[Interest] packaging a build
bo at fioniasoftware.dk
Fri Sep 7 18:13:01 CEST 2012
An alternative to this is to use cmake and cpack. It's *much* easier to
do than trying to create your own package. It handles the dependencies
It's quite normal for me to deliver Windows packages to my Qt customers,
and I pretty much always end up doing a cmake build just for the delivery.
In case you haven't tried cmake before, you do have a bit of work ahead
of you there as well :) You can find an example of how to do this in the
cmake version of my fseditor:
http://www.fioniasoftware.dk/fseditor.html. This example uses NSIS to
create a full installer, but cpack can create a zip file as well.
And you probably need to read the cmake + Qt5 thread that's running
right now as well.
Good luck with it.
Den 07-09-2012 10:14, Till Oliver Knoll skrev:
> Am 06.09.2012 um 23:52 schrieb Morgan McKenzie <speedin_up at hotmail.com
> <mailto:speedin_up at hotmail.com>>:
>> ..., but on another Windows 7 64 bit computer, also with
>> 2010 re-distributable installed, it does not work.
> Sounds to me like you're in the Manifest Fiasko(tm)!
> The safest and least painful way is to create an MSI Setup (Installer)
> which - within Visual Studio Professional/Enterprise - is only a click
> on some checkbox away from "bootstrapping" for you the proper "C/C++
> runtime" at installation time and, if necessary, install it under
> c:\windows\system\WinSxS (or similar).
> The downside of that approach is you a) need Visual Studio
> "Professional" or up (or whatever it is called these days) and b) last
> time I checked no other free Installer (e.g. InnoSetup) provides this
> option to "bootstrap" for the proper C++ runtime.
> However the free MSI Installer WiX (-> google -> SourceForge) might be
> able to do that, but we're talking "XML setup files hacking" here - no
> The hardcore way is to place the necessary Visual Studio C++ runtime
> DLLs - I did not see them in your list! - manually either into the
> same place as the *.exe and mess around with the "Manifest" file. I
> can't remember the details, but I was involved in that mess once, too.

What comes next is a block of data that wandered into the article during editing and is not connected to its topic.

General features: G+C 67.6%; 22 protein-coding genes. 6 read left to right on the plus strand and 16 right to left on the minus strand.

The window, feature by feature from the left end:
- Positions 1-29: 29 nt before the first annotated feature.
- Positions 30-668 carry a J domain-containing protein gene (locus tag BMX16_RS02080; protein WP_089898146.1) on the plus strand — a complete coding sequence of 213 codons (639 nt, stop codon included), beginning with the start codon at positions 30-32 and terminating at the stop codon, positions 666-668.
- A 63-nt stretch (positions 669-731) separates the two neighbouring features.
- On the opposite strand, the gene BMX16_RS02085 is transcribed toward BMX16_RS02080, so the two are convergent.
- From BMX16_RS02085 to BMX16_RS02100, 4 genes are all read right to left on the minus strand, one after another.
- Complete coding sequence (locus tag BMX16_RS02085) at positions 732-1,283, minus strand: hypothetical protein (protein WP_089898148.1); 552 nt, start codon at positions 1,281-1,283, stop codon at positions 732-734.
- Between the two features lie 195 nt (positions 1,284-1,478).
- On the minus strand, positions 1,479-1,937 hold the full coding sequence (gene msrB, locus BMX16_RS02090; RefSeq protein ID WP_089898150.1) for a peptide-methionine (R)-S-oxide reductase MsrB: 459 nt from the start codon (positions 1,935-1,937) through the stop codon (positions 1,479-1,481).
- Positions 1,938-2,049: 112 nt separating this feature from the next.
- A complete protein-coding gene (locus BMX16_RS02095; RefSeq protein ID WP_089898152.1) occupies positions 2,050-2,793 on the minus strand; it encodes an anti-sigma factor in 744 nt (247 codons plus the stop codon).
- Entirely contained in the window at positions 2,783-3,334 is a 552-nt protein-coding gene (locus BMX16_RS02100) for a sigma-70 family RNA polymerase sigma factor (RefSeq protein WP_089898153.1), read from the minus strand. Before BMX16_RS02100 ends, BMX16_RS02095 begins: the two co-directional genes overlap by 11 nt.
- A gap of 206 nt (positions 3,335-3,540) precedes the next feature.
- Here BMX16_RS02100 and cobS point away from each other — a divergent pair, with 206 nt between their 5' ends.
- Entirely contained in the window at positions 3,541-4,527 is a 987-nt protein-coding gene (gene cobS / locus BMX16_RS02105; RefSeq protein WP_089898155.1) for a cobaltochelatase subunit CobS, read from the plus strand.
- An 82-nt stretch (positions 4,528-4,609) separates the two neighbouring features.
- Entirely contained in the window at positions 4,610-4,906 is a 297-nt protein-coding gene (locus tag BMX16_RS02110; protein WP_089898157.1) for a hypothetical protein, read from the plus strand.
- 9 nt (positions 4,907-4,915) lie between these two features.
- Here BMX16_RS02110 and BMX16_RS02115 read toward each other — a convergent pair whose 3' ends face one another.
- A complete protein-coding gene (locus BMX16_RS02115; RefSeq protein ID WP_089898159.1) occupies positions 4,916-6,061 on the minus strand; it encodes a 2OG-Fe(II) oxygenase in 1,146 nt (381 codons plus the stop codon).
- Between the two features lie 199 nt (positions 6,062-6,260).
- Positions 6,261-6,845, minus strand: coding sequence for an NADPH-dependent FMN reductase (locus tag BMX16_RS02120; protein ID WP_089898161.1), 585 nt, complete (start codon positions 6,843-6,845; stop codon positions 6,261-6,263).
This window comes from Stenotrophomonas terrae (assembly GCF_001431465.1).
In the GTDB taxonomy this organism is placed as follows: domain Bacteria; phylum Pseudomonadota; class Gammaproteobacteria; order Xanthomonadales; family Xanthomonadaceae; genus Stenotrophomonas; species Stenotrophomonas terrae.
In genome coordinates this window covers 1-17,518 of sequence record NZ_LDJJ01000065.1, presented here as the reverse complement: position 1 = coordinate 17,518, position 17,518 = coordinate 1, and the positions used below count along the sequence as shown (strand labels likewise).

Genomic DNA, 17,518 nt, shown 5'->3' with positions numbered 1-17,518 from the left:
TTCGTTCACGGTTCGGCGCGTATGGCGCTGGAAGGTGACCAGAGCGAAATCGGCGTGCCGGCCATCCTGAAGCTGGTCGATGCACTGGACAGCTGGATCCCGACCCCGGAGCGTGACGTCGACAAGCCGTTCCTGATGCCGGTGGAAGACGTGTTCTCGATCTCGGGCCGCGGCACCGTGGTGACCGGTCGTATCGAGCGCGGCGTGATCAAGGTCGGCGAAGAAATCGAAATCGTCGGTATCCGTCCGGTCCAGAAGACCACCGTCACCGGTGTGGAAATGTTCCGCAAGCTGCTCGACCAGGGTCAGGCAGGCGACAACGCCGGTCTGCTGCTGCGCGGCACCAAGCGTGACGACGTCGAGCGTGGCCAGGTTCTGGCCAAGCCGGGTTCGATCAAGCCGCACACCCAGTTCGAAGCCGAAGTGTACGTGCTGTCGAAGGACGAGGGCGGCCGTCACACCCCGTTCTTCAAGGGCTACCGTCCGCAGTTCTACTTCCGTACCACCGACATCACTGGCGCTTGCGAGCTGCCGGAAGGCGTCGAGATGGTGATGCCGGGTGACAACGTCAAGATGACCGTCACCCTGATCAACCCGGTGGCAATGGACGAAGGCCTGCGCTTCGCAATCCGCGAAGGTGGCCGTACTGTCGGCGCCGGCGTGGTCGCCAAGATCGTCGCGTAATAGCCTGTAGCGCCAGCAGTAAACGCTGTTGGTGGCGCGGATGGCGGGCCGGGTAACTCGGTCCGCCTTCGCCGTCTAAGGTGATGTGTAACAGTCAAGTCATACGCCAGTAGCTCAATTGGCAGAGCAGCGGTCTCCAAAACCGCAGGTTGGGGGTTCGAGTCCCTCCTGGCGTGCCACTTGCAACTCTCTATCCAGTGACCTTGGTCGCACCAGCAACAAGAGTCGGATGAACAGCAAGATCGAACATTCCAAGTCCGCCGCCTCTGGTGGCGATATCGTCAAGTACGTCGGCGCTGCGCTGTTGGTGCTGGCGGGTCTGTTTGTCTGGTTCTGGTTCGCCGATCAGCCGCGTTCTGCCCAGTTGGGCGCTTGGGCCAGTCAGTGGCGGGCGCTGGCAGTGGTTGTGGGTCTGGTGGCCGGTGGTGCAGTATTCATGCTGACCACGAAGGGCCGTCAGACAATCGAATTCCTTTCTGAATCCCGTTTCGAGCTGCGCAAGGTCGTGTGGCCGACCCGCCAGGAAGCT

> You might find helpful information here:
> Back in those days we eventually succeeded to ship our Qt application
> (built with Visual Studio 2003, later 2005) by simply providing the
> C++ runtime libraries in the same location as the *.exe - attention:
> don't confuse debug/release versions here either! - and messing around
> with the Manifest file (again, can't remember the details).
> But in the end we still had one system - some Japanese Windows XP -
> which refused to start our application (it worked with the MSI
> Installer though)! So it turned out not to be 100% failsafe.
> With MinGW and gcc on the other hand you don't have to mess around
> with all these "Side by Side" installations etc. All you need to do is
> use Dependency Walker and provide all those DLLs, typically in the
> same directory as the *.exe.
> Qt plugins is yet another topic and has nothing to do with the
> compiler or the app not starting up (plugins are usually optional
> components, and in the worst case you simply miss some functionality -
> but the application usually starts up, unless it is some critical
> "platform abstraction plugin" or whatever)! Only there comes -
> optionally - the mentioned qt.conf file into play. Or you set the
> expected "Qt plugin base directory" programatically, e.g. relative to
> your *.exe's path. Or you simply place them where Qt looks for them
> anyway by default (e.g. /your/app/path/images - NOT ../plugins/images!
> -> chech Qt docs
> Interest mailing list
> Interest at qt-project.org
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